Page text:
If you are concerned about yourself or someone else regarding social media addiction, I ask you to reflect on some of the following indicators of addiction. If you experience any of these signs, you may want to consider making a change.
• Preoccupied with Internet or specific Internet destination.
• Defensive about time spent online. • Spends money on devices or online that should be used for bills or groceries.
• Failed attempts to control behaviour.
• Heightened sense of euphoria while involved in computer and Internet activities.
• Loses track of time while online.
• Sacrifices needed hours of sleep to spend time online.
• Becomes agitated when not online or online time is interrupted.
• Checks messages compulsively throughout day.
• Spends time online in place of responsivities.
• Prefers an online experience opposed to spending time with friends, community.
• Seems preoccupied with getting back online when away from computer.
• Loses interest in activities that were enjoyable before online access.
• Escapes into the Internet to avoid responsibilities, painful feelings or troubling situations.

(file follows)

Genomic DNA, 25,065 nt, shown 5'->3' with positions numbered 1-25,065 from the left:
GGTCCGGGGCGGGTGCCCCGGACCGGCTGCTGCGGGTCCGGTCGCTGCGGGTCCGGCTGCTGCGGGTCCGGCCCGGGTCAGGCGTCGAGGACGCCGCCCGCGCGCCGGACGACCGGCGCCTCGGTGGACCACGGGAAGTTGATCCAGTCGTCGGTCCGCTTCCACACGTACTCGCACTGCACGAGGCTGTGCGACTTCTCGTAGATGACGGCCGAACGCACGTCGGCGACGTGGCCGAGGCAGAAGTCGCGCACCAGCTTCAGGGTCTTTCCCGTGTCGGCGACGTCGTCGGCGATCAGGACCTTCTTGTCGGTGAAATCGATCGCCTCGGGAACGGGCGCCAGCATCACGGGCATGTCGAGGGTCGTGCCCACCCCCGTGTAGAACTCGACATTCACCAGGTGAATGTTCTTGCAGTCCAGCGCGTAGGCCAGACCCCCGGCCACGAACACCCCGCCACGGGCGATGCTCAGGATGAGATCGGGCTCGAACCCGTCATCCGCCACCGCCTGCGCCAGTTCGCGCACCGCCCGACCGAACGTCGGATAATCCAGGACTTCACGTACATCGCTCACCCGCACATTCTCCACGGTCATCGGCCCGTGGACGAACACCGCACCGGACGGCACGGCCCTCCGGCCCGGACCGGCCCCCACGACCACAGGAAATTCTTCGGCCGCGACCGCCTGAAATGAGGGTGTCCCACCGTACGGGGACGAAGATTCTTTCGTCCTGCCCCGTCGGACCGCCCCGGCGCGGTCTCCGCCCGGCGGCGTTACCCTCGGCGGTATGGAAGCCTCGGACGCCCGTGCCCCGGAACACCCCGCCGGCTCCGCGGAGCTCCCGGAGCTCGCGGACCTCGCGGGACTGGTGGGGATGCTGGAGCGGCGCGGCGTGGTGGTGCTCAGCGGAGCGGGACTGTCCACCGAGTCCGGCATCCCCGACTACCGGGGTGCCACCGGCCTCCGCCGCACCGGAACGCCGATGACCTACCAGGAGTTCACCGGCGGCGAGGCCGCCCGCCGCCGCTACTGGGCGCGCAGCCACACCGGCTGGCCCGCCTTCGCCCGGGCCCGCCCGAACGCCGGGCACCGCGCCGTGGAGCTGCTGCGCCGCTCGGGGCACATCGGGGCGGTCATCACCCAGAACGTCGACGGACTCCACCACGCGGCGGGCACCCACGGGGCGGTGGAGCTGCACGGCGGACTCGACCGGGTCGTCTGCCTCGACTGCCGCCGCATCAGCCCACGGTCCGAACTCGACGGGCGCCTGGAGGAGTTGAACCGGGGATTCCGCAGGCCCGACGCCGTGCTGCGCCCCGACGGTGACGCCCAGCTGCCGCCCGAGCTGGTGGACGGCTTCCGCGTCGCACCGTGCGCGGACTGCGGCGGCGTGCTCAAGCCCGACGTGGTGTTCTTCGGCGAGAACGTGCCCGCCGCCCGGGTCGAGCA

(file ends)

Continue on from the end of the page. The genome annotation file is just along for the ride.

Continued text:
It is important to state that the technology is not the root cause of Internet addictions, rather the culprit is the poor judgement of the individual in using the technology. Even if you have healthy boundaries regarding technology and social media, ask yourself: Are you taking your phone or your laptop to bed each night?

In the next edition of Covenant, we will address Internet pornography.

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FROM MY DESK TO YOURS:

This has been a spring for celebrating and recalling the past and looking forward to the future. Fr. Ron Rolheiser, OMI, recently wrote, “What we cease to celebrate we will soon cease to cherish.” Thank you, Fr. Ron, for such great wisdom words! In recalling our past, we hold in prayer those who have grown because of the support and care they received while at Southdown. These are cherished memories for staff and constituents, and we look forward to making many more.